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The Covid-19 coronavirus pandemic is continuing to dampen enterprise demand for datacentre hardware and software, with second-quarter spending in this area down 3% on 2019 levels.
That’s according to Synergy Research Group’s latest quarterly datacentre hardware and software market tracker, which goes on to confirm that kit destined for deployment in public cloud datacentres is keeping the sector relatively buoyant at the moment.
Global spending on datacentre hardware and software by both hyperscalers and enterprises was up by 7% year-on-year overall during the second quarter of 2020, thanks to a 25% jump in spending on public cloud-enabling datacentre kit.
The total amount spent on datacentre infrastructure for use in cloud and non-cloud environments hit $41.4bn during the second quarter, Synergy’s data confirms, with public cloud infrastructure spending account for around 41% of this.
Furthermore, investments in servers, storage and networking kit accounted for 75% of this spend during the quarter, while operating system, virtualisation, cloud management and networking security software made up the remainder.
“Cloud provider spending on datacentre hardware and software hit an all-time high, while enterprise spending on similar products was down from 2019,” said Synergy Research Group chief analyst, John Dinsdale, in a statement.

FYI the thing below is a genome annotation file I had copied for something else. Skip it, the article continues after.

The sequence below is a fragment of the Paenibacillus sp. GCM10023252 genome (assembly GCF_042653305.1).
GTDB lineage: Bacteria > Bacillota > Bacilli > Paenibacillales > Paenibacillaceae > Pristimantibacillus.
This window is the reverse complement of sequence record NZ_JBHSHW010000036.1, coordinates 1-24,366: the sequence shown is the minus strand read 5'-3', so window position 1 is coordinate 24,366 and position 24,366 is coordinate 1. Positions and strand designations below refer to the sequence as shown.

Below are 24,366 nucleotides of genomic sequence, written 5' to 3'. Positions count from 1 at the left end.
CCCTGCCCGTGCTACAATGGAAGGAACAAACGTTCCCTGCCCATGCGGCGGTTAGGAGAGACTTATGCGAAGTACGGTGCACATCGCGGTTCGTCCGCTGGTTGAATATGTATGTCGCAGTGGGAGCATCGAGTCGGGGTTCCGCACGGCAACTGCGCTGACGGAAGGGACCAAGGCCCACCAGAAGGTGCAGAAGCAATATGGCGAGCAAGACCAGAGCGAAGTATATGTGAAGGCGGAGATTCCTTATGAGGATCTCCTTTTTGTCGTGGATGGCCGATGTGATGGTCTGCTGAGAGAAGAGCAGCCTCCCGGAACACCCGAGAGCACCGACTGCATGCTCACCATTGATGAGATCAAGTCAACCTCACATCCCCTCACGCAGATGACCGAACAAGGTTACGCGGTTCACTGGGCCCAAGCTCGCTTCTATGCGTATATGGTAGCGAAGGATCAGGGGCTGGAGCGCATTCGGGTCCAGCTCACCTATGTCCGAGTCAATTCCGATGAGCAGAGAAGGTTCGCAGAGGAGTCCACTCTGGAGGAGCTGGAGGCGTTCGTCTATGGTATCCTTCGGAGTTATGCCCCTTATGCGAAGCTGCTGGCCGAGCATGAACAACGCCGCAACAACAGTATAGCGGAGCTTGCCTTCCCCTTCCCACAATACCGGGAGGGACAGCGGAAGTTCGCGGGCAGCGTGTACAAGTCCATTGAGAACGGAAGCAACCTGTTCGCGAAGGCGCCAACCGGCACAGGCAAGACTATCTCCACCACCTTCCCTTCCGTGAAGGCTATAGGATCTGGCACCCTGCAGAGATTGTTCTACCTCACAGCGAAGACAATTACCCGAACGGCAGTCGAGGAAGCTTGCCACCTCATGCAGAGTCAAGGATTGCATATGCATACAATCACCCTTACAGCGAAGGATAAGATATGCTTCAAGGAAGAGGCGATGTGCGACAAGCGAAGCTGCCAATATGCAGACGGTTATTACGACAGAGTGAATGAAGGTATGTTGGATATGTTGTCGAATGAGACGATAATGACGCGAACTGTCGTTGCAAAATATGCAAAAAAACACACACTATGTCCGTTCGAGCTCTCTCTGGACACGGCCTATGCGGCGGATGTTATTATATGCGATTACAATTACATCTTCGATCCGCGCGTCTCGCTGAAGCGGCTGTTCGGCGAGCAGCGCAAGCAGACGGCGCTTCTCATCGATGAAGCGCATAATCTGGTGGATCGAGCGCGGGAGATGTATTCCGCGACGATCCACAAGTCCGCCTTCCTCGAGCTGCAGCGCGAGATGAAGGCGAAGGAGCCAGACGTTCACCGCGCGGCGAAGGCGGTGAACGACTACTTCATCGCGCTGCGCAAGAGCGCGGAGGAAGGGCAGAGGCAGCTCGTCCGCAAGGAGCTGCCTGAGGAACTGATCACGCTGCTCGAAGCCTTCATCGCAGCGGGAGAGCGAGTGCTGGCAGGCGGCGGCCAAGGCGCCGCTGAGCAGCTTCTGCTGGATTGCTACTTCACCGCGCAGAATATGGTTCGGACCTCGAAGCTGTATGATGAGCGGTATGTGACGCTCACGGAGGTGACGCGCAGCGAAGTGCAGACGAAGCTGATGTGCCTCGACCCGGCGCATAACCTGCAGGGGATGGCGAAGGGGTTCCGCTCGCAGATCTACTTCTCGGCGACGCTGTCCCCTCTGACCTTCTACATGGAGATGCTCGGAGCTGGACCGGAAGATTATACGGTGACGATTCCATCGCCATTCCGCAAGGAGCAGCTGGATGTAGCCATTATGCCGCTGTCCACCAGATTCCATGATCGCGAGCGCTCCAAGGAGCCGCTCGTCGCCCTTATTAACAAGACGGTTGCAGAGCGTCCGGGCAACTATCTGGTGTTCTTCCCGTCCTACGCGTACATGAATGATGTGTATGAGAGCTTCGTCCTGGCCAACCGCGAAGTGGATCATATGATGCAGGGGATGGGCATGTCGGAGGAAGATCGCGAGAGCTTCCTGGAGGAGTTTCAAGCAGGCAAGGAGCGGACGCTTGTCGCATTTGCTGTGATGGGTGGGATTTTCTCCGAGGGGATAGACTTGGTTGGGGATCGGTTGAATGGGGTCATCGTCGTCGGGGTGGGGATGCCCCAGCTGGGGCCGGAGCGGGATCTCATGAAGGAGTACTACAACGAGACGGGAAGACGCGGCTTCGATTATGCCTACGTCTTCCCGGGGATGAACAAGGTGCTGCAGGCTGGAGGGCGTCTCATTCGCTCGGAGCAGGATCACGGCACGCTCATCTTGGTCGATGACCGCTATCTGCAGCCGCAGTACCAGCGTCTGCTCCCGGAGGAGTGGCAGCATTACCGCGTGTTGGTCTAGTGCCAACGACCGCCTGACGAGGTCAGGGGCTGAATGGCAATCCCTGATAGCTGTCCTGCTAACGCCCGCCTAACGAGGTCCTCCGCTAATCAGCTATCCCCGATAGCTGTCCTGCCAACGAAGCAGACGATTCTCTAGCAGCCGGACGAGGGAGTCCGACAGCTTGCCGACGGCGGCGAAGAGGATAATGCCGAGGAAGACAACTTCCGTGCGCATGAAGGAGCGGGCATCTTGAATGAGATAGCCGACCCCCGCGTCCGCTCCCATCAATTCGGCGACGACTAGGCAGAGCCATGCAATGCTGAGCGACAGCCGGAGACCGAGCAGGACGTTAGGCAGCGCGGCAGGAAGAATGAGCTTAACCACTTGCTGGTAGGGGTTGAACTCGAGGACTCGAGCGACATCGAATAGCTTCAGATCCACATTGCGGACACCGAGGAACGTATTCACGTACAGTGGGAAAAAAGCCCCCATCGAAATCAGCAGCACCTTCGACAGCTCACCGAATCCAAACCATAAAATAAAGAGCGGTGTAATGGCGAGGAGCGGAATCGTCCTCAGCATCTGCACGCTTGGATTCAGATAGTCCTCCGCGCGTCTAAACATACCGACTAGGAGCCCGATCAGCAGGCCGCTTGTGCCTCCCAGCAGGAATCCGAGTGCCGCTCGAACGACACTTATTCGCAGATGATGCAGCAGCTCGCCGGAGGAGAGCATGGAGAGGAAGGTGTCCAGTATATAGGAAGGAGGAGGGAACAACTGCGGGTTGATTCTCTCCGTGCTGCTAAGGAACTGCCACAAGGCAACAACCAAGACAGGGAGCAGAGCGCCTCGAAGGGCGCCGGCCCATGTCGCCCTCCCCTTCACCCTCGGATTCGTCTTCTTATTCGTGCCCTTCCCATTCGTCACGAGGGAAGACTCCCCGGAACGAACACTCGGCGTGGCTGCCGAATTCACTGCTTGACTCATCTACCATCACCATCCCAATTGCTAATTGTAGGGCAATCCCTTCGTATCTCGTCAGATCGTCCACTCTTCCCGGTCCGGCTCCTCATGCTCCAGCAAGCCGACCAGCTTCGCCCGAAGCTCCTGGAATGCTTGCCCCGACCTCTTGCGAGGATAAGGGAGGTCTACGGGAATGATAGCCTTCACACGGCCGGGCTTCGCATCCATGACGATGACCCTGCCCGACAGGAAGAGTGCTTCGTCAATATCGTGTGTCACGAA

“While cloud service providers continue to go from strength to strength, elements of the enterprise market are being dogged by Covid-19 and related issues.”
That said, a separate report by Synergy earlier this year flagged that one of the defining spending trends of 2019 was a marked downturn in demand from enterprises for datacentre hardware and software, which was being counteracted by the growing rise in hyperscale spend in this area.
From a supplier perspective, Dell leads the market in terms of the amount spent on server and storage devices, the second quarter data shows, Cisco remains the provider to beat within the networking sector, and Microsoft is also called out for dominating the amount organisations spend on server operating systems and virtualisation software.
“In the middle of a global pandemic, spending on datacentre infrastructure was almost at an all-time high – second only to the fourth quarter of 2019. That speaks volumes about the continued robust growth in both enterprise and consumer cloud services,” said Dinsdale.
“There was also a geographic story behind the growth. The US market grew at a good pace in the quarter, but among the larger markets it was China that was the standout performer, jumping almost 35% from the second quarter of last year.”
Read more about Covid-19-related datacentre adoption trends
- The cloak of invisibility under which the datacentre industry operates suits enterprises and colocation providers from a security and operational scrutiny perspective, but it also has its drawbacks.
- The coronavirus pandemic has seen datacentre engineers reclassified as “essential workers”, but how are their employers ensuring they can continue to do their work in a safe and secure way?
- Fears about hardware shortages, staff absenteeism and how to keep sites up and running with social distancing have dogged the datacentre sector since the start of the pandemic, so how is the sector faring?
- Microsoft reveals how the pandemic forced it to adopt 24-hour new hardware deployment schedule in datacentres to keep up with the surge in demand for services across its cloud portfolio.